Afraid of being banned or denied access to state protection and patronage, however, mainstream Islamic movements had no choice but to compromise their ideological and political positions. They reluctantly pledged their sole allegiance to the state-sanctioned Pancasila, which they loathed as a secular regime’s tool to weaken Islam. Moreover, they decided to draw back from formal electoral politics to focus more on their religious missions (dawah), education and welfare activities in civil society simply in order to survive and protect their religious movements.

The consolidation of democracy since the fall of Suharto in 1998 has not altered their subordinate position in the structures of state power and the country’s modern economy dominated by non-Muslim (especially Chinese) business elites. In fact, religious leaders have come to believe that the state – especially the democratically elected President – has become even more secularly oriented and accommodating of non-Muslim minorities. Moreover, the religious and ethnic minorities have themselves become more assertive – and legitimately so – in demanding their political and cultural rights and equal status, as protected by the pluralist pro-minority presidents: Abdurrahman Wahid, Megawati Sukarnoputri, and newly re-elected Joko Widodo.

The result is growing insecurity and even resentment among the Muslim majority. They feel that they have already been marginalised – despite their numerical ‘majority’ status in the world’s largest Muslim nation – against a backdrop of thriving collective piety and identity, and socio-cultural conservatism.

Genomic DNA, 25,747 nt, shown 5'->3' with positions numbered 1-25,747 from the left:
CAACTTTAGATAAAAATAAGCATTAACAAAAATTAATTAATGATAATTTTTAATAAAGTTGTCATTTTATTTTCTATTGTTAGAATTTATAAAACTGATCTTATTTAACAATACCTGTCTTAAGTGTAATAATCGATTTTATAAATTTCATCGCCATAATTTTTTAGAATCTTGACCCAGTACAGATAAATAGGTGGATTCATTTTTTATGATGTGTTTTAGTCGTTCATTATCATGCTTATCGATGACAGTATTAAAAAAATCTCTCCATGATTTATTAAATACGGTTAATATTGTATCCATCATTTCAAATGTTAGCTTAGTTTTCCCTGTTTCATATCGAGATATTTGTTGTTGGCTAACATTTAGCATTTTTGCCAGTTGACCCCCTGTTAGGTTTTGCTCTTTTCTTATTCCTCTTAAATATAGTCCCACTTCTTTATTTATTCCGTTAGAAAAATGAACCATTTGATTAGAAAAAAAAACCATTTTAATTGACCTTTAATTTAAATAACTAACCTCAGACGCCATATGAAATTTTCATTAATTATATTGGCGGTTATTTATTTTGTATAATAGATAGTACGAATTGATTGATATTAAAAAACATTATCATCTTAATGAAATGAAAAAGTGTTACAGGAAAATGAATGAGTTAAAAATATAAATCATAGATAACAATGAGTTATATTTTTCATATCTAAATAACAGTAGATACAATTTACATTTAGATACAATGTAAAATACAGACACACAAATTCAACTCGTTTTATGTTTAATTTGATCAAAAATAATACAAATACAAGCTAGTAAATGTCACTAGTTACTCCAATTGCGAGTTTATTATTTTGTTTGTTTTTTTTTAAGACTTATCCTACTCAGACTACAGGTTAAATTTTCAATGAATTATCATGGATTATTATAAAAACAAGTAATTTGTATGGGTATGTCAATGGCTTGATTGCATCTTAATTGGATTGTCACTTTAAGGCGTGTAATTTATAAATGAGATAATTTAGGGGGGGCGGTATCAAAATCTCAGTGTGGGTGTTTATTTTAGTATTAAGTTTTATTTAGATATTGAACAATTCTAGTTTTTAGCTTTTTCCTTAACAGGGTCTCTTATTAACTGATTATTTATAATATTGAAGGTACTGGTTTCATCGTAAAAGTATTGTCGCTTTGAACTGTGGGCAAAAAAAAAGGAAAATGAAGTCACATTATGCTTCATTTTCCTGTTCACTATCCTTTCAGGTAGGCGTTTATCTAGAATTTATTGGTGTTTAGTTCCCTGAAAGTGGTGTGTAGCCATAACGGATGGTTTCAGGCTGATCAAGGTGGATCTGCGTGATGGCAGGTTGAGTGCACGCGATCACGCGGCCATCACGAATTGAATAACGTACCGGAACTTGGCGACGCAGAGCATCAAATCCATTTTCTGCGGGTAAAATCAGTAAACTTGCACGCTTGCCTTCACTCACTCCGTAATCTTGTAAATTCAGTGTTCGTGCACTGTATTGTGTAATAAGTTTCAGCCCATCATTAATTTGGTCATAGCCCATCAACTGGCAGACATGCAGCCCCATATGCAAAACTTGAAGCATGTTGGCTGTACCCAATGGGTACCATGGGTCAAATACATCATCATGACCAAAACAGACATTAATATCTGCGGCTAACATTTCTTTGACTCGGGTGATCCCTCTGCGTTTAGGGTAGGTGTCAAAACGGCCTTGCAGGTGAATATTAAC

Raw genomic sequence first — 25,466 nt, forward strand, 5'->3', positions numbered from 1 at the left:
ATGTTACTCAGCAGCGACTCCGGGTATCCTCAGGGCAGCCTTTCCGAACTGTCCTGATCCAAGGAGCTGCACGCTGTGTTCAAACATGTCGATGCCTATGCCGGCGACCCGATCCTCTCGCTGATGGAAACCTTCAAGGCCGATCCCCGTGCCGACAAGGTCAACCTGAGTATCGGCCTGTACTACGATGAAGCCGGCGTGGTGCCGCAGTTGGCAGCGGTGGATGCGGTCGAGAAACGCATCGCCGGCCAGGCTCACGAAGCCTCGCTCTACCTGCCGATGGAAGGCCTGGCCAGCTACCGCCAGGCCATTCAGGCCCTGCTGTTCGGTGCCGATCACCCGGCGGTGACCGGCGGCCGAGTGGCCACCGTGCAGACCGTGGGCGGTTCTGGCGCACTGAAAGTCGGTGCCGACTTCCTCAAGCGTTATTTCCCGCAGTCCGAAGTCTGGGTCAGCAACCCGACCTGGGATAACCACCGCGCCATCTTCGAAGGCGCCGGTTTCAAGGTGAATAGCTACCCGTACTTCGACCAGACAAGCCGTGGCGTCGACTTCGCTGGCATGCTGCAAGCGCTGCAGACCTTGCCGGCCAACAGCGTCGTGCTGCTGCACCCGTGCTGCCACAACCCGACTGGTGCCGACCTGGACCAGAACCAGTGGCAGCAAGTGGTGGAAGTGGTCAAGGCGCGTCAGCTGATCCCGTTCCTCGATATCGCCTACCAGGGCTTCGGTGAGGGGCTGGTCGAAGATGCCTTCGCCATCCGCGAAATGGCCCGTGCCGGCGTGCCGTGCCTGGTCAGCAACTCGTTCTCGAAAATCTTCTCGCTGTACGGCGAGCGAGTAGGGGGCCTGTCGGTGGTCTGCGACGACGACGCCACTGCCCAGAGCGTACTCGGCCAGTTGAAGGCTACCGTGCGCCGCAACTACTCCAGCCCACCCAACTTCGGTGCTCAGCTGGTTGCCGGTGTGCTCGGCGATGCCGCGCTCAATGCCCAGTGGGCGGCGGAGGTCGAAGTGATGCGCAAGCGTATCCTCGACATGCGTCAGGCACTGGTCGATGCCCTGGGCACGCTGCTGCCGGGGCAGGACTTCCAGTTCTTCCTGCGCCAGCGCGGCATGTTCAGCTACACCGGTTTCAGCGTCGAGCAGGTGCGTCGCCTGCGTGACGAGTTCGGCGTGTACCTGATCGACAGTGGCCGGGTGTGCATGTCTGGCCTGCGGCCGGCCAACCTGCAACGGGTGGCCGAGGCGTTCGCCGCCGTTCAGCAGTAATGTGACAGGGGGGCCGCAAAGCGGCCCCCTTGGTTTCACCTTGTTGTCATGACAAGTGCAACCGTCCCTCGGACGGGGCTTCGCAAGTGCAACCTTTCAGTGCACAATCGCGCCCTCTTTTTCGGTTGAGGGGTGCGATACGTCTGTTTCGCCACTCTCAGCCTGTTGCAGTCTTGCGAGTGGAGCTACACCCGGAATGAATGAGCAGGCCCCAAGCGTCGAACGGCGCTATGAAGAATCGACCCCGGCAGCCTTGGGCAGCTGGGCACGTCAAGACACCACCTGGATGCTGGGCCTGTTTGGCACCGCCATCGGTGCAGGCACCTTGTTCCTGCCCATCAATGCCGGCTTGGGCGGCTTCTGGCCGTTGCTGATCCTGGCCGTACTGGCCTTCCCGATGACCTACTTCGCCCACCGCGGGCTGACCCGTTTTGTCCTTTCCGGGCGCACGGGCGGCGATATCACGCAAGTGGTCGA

The recent mass Muslim mobilisation called the Aksi Bela Islam (Action to Defend Islam) against the former Governor of Jakarta, Basuki Tjahaja Purnama, who was charged with blasphemy, as well as various other movements seeking to promote Islamic institutions should thus be understood as part of a collective struggle to claim domination and ownership of national identity and state power, which religious leaders perceive to be controlled by secular and non-Muslim elites.

In contrast to common assumptions, the secular domination and foundation of the Indonesian state have been consolidated even further under democratic rule, especially by the incumbent president Widodo, a politician from the secular-pluralist Indonesian Democratic Party of Struggle (PDI-P). Following Purnama’s political demise, Widodo swiftly implemented a number of laws and policies to strengthen the Pancasila ideology by subjugating alternative ideologies (specifically radical Islamism) which challenge the secular foundation of the state and its pluralistic national identity.

It is important to note that religious affairs remain under the exclusive purview of the central government, allowing the latter to deter any serious attempt to implement sharia (which primarily have been introduced by local governments), with the sole exception of the special region of Aceh. Furthermore, a number of judicial reforms over the last few decades have brought the already tiny jurisdiction of the Islamic courts and legal apparatus tightly within the purview of the secular Supreme Court – in stark contrast to the powerful and more independent sharia courts and laws established in Brunei and Malaysia. It is therefore not surprising that numerous so-called sharia-influenced by-laws have extremely limited jurisdiction both on paper and in practice, and in any event have hardly ever been implemented.